This paper develops a framework to assess the text-based public information provided on program level government agency Web sites. The framework informs the larger e-government question of how, or whether, state administrative agencies are using Web sites in a transformative capacity-to change relationships between citizens and government. It focuses on assessing the degree to which text information provided on government Web sites could facilitate various relationships between government agencies and citizens. The framework incorporates four views of government information obligations stemming from different assumptions about citizen-government relationships in a democracy: the private citizen view, the attentive citizen view, the deliberative citizen view, and the citizen-publisher view. Each view suggests inclusion of different types of information on government agency web sites. The framework is employed to assess state Web sites containing information about chronic wasting disease, a disease effecting deer and elk in numerous U.S. states and Canada.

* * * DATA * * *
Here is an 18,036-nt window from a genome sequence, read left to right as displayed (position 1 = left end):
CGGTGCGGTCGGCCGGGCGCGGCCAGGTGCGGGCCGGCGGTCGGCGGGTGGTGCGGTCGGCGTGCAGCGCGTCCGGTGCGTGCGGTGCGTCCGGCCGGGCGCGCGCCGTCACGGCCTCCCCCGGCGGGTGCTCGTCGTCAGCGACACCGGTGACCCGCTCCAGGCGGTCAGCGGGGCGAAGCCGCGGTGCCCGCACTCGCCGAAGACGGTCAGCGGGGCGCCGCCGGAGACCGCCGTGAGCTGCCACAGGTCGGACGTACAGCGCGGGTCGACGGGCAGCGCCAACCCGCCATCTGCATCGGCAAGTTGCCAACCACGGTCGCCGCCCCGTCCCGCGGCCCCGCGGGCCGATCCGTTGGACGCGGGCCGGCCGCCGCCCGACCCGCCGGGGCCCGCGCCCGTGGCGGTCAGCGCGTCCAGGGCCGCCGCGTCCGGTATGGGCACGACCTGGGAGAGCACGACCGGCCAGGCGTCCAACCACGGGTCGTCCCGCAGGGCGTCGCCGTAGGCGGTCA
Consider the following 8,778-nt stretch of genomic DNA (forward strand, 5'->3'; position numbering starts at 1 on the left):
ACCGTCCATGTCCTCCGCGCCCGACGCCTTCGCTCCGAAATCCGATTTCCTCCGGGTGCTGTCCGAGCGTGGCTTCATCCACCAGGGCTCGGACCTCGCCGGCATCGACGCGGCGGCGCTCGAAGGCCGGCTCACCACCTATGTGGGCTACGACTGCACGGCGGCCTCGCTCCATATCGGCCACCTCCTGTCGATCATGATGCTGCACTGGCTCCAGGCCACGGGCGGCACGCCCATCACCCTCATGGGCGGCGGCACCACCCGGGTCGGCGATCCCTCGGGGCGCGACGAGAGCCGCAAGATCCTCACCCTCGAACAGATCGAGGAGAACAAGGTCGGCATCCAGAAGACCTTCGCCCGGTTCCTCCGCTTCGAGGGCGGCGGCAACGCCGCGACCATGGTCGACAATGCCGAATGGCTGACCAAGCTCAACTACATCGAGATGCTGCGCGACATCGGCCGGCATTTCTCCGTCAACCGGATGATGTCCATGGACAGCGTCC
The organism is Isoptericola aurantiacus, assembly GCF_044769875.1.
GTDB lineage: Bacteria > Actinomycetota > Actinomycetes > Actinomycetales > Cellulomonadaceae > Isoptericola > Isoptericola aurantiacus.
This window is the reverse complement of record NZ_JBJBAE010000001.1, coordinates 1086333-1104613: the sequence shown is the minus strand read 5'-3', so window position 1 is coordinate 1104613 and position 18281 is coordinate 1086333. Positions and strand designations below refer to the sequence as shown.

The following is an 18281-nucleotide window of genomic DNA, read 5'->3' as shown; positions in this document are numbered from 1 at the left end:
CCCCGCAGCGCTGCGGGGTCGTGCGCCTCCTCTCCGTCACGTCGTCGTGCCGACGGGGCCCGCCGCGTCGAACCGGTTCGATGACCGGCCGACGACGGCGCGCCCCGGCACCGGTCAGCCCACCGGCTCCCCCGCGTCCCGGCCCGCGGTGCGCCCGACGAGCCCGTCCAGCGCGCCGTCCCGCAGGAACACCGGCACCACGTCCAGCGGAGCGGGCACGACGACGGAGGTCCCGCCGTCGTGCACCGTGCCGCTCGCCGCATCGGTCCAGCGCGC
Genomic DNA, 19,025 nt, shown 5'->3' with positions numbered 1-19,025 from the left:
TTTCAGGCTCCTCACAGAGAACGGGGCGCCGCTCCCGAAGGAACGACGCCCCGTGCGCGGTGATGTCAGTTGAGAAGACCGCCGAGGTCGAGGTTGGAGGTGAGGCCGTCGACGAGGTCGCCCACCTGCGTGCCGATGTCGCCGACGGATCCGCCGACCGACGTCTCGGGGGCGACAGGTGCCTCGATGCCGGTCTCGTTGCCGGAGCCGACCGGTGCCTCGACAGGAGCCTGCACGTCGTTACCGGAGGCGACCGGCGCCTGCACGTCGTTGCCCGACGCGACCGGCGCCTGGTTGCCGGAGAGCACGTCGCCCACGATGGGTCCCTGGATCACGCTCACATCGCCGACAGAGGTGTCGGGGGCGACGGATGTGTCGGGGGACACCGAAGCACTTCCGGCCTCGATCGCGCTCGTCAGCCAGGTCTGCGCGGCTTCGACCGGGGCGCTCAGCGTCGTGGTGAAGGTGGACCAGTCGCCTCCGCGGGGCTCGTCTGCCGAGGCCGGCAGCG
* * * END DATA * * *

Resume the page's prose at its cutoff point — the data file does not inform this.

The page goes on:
ASJC Scopus subject areas
- Sociology and Political Science
- Library and Information Sciences